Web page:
We needed a grouping.

We had a sofa and a chair and a table, but we needed a grouping.

A while ago my wife said that the sofa had to be repositioned. I couldn’t argue. We have two versions of the same sofa. One is in the sun porch, the other in the living room. Scout, as a pup, trashed the former. The cushions had been bleached by the sun. It was a mess. If we put the good living room sofa in the sun porch, where the sun would beat uselessly against its leather cushion-covers, and replaced the living room sofa and chair with a grouping, why, it would be something new. Besides, the place where we get our furniture was having a sale.

Me, internally: I would rather put a few chairs in the sun porch and keep the old sofa, because I like it, and its low lines let the room breathe. Only Scout uses the sun porch sofa. Well, also mother-in-law, when she comes to visit, but the last time I lingered on that piece of furniture was 2003, when I remember playing with Daughter on a wintry afternoon. We were making up a parade of her stuffed animals. It was charming. It’s one of my favorite memories, and it reminds you that however you constitute your notion of a perfect day, you probably already had it once, back then, and you didn’t know it. There was a day when everything was so ordinary and marvelous, and the combination of the two was never quite so fine.

Oh, you may have come close, hundreds of times. You may have exceeded one element and fallen short on another. But that day? Everything was just exactly right. And it seemed ordinary. Lucky you! All downhill now.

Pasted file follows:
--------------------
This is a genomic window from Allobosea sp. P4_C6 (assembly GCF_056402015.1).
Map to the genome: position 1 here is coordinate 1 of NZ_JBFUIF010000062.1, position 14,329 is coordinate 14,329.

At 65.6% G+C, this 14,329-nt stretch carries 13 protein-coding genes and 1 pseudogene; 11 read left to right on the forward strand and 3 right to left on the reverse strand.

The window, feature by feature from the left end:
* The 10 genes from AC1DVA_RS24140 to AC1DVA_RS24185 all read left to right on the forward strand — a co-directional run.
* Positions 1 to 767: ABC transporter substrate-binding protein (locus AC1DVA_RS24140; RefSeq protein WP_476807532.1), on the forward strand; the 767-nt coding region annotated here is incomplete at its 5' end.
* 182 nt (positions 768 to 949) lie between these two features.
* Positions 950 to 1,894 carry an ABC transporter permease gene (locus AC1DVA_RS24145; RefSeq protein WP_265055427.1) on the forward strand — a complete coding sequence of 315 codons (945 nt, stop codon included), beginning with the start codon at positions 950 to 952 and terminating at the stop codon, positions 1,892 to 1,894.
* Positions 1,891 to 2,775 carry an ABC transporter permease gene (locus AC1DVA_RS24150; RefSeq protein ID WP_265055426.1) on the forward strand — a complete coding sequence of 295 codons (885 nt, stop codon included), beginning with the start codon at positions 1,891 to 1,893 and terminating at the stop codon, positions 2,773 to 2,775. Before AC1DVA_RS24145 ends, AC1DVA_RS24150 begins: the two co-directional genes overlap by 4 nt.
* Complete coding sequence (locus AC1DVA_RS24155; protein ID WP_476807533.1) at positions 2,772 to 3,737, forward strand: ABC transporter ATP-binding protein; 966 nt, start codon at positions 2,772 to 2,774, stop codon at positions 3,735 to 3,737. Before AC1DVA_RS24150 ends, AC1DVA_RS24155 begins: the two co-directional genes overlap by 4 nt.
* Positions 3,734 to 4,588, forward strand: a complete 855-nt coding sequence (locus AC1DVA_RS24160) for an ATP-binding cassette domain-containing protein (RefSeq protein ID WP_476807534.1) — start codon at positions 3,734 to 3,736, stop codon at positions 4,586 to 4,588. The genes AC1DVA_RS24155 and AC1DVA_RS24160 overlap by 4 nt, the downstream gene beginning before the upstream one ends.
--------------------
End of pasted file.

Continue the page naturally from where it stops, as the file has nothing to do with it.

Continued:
No, that’s not it, but you know what I mean. But. Wife gets a thing about furniture, it’s going to happen, and here I have to tread with great care. Women may say they want a husband who has good taste, but what they might mean sometimes is they want a husband whose good taste coincides exactly with theirs, proposes nothing, assents to everything. I have pretty good taste, if I say so myself. I lean towards the clean and the minimal and the balanced. For example:

So I went to the store during their rare sale - only happens four times a year - and found two pieces, a sofa and a chair. I described this before. Both, the placed in the living room, were enormous square things that were absolutely beautiful but massive, and this required some rejiggering. I would have been content to leave it at that, but she wanted a chair to make a grouping. People would come over and sit around in a grouping.

But people, I said, like an idiot, generally don’t. If they do we can bring in a chair from somewhere else. You design the room for how you live, not for a twice-a-year social event.

Yeah, I know. I can’t help myself.

Suffice to say that we now have a grouping. We went eclectic: a round modern piece that joins the Arts-and-Crafts sofa and chair. It’s round because I said that anything in that space had to be a hinge, not another block. If it was round, it would tie the pieces together. If it was small, it would not impede traffic or create lanes or alleys.